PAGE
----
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Bellini, Vincenzo
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Vincenzo Bellini

(Born; Catania, 3 Nov 1801; Died; Puteaux, 23 Sept 1835). Italian composer. He was given piano lessons by his father, and could play well when he was five. At six he wrote a Gallus cantavit and began studying composition with his grandfather. After a few years his sacred pieces were being heard in Catania churches and his ariettas and instrumental works in the salons of aristocrats and patricians. In 1819 he went to Naples to study at the conservatory, entering the class of the director, Nicola Zingarelli, in 1822. In 1825 his opera semiseria, Adelson e Salvini, was produced at the conservatory. Its success led to commissions from the Teatro S Carlo and from La Scala, Milan.

Bellini's first opera for Milan, Il pirata (1827), instantly laid the foundation of his career, and with it began his fruitful collaborations with the librettist Felice Romani and the tenor G. B. Rubini. From 1827 to 1833 Bellini lived mostly in Milan, and during this time his operas, including La sonnambula and Norma, earned him an international reputation, while he himself went through a passionate love affair with Giuditta Cantù, the wife of a landowner and silk manufacturer, Ferdinando Turina. Bellini's amatory entanglements have been romanticized in popular literature but the realities are less creditable.

In 1833 Bellini visited London, where four of his operas were performed with great success at the King's Theatre and Drury Lane. He then proceeded to Paris, where he was commissioned to write I puritani for the Théâtre-Italien and formed a close acquaintance with Rossini and got to know Chopin and other musicians. I puritani enjoyed a genuine triumph in January 1835, and Bellini was appointed a Chevalier de la Légion d'honneur. He decided to remain in Paris and formulated several projects for his future there, but in August 1835 he fell ill and the following month he died, from 'an acute inflammation of the large intestine, complicated by an abscess of the liver' according to the post-mortem report.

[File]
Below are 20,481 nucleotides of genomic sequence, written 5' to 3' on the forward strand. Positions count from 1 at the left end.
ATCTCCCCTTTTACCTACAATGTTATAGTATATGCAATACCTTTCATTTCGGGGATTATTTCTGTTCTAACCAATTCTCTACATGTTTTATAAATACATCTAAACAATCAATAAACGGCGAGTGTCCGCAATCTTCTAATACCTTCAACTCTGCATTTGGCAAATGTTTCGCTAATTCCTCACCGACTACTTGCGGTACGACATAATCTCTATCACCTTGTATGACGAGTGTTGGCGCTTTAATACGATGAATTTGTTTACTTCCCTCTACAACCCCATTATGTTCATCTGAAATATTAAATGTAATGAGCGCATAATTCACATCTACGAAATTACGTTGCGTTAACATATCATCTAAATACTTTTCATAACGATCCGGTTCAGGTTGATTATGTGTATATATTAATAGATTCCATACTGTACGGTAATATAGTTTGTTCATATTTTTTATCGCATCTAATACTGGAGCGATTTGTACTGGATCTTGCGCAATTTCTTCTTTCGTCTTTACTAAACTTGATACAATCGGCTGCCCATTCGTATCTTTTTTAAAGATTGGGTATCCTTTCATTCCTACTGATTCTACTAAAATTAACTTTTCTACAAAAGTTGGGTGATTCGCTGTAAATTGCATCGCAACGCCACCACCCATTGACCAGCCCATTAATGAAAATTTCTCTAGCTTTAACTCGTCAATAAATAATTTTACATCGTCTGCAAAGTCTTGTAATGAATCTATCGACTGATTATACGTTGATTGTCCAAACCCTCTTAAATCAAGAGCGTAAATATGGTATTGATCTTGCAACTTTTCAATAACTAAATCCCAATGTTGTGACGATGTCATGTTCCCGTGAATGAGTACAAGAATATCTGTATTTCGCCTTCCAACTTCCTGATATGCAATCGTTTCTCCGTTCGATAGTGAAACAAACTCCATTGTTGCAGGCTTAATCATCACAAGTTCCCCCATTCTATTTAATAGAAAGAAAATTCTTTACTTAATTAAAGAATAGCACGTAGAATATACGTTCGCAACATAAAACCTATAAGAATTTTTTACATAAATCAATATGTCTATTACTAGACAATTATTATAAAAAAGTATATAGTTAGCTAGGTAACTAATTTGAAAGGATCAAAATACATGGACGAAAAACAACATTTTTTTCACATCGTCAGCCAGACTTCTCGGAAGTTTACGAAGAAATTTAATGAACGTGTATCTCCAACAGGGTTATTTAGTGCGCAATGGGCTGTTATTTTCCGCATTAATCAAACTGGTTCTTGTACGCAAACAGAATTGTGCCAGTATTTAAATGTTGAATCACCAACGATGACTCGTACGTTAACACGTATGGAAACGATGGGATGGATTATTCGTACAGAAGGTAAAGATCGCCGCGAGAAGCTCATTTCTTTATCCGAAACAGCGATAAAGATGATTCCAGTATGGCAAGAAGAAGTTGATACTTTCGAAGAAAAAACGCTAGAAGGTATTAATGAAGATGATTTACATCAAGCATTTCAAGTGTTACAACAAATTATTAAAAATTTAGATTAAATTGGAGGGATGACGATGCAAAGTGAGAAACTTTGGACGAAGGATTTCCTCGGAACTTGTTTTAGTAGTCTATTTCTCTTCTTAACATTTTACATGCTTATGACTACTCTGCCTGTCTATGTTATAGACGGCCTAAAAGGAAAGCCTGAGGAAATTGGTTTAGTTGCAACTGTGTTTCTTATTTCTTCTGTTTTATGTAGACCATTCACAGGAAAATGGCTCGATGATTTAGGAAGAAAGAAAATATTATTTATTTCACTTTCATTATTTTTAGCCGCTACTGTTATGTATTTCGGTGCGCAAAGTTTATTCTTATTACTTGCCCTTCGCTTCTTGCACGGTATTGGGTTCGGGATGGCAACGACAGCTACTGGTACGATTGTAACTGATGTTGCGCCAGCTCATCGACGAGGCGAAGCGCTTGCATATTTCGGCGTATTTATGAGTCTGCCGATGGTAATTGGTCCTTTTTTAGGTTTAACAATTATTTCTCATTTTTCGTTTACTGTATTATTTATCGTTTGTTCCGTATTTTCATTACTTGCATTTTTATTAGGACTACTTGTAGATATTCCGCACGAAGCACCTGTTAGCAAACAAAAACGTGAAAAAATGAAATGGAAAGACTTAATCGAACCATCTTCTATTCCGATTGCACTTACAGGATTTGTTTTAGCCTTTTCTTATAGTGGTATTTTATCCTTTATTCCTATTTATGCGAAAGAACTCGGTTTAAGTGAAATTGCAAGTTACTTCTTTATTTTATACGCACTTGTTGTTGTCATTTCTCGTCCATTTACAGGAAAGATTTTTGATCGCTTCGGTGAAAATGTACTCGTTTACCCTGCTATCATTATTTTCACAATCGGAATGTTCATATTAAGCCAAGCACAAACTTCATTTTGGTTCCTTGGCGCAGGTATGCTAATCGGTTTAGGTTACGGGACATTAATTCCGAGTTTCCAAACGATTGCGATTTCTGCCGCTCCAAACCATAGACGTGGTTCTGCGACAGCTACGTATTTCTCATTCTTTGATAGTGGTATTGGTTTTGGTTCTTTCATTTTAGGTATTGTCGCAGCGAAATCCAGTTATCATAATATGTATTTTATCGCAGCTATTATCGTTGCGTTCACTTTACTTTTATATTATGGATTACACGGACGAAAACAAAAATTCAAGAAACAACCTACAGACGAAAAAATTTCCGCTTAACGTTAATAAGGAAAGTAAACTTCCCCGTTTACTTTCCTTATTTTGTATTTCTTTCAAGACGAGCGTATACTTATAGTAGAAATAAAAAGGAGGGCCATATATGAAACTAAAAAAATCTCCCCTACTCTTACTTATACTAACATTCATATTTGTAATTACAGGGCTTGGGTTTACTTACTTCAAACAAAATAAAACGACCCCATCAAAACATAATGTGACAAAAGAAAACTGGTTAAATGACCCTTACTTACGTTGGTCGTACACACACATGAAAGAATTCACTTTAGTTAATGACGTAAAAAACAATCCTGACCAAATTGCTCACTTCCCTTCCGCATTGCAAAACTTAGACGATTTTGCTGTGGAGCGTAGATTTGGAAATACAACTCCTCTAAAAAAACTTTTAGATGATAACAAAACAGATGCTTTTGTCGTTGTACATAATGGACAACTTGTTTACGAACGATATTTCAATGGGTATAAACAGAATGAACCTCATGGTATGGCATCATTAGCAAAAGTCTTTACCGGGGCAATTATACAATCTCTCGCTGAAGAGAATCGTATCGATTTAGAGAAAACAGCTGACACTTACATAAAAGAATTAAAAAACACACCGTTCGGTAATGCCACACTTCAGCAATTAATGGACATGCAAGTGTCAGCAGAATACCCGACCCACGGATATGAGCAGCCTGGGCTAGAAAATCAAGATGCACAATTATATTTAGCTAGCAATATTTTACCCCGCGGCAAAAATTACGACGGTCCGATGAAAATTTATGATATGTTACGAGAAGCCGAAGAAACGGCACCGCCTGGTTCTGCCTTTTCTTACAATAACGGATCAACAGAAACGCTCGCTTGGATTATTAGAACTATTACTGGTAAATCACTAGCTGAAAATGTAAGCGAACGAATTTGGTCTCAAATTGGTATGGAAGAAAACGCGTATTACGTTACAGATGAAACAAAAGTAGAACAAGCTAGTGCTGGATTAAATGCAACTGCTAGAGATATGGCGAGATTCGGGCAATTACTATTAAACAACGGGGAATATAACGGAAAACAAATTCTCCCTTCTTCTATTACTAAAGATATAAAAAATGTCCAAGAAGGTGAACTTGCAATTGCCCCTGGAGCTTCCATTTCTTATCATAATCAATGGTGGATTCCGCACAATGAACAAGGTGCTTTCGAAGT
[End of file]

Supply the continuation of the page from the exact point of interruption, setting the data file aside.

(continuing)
Bellini's importance to posterity is as a composer of opera, especially opera seria; his other works can be ignored without great loss. His first influences were the folksong of Sicily and Naples, the teaching of Zingarelli and, above all, the music of Rossini. The Naples performance of Rossini's Semiramide in 1824 was one of the most decisive musical experiences of his student years, and the novel lyrical style of his early operas represented a sentimentalization and heightening of Rossinian lyricism, which in Il pirata broadens to include forceful and dramatic emotions. With this opera Bellini became one of Italy's most influential composers; Donizetti and Pacini, Mercadante and Verdi all learnt from him.

The quintessential feature of Bellini's operatic music is its close relationship with the text. He did not look for musical delineation of character, but the content and mood of each scene are given thorough-going musical interpretation and the text is precisely declaimed. His melodic style, of which the famous 'Casta diva' in Norma is a perfect example, is characterized by the building of broad melodic curves from small (usually two-bar) units. While his treatment of rhythm is more conventional, his melodies are supported by some colourful harmony and reticent though effective orchestration. More than any other Italian composer of the years around 1830, Bellini minimized the difference between aria and recitative by introducing a large number of cantabile, aria-like passages into his recitative. His expressive range goes far beyond the delicate, elegiac aspects of his art, which have been frequently overemphasized.

Operas: Il pirata (1827); La straniera (1829); I Capuleti e i Montecchi (1830); La sonnambula (1831); Norma (1831); Beatrice di Tenda (1833); I puritani (1835); 3 others.

Sacred music: Mass; Magnificat; 5 Tantum ergo; 2 Te Deum; hymns, motets (all before 1825).

Other works ariettas; 6 sinfonie; Ob.Conc.; kbd pieces.

© Groves Dictionaries, MacMillan Publishers Limited, UK

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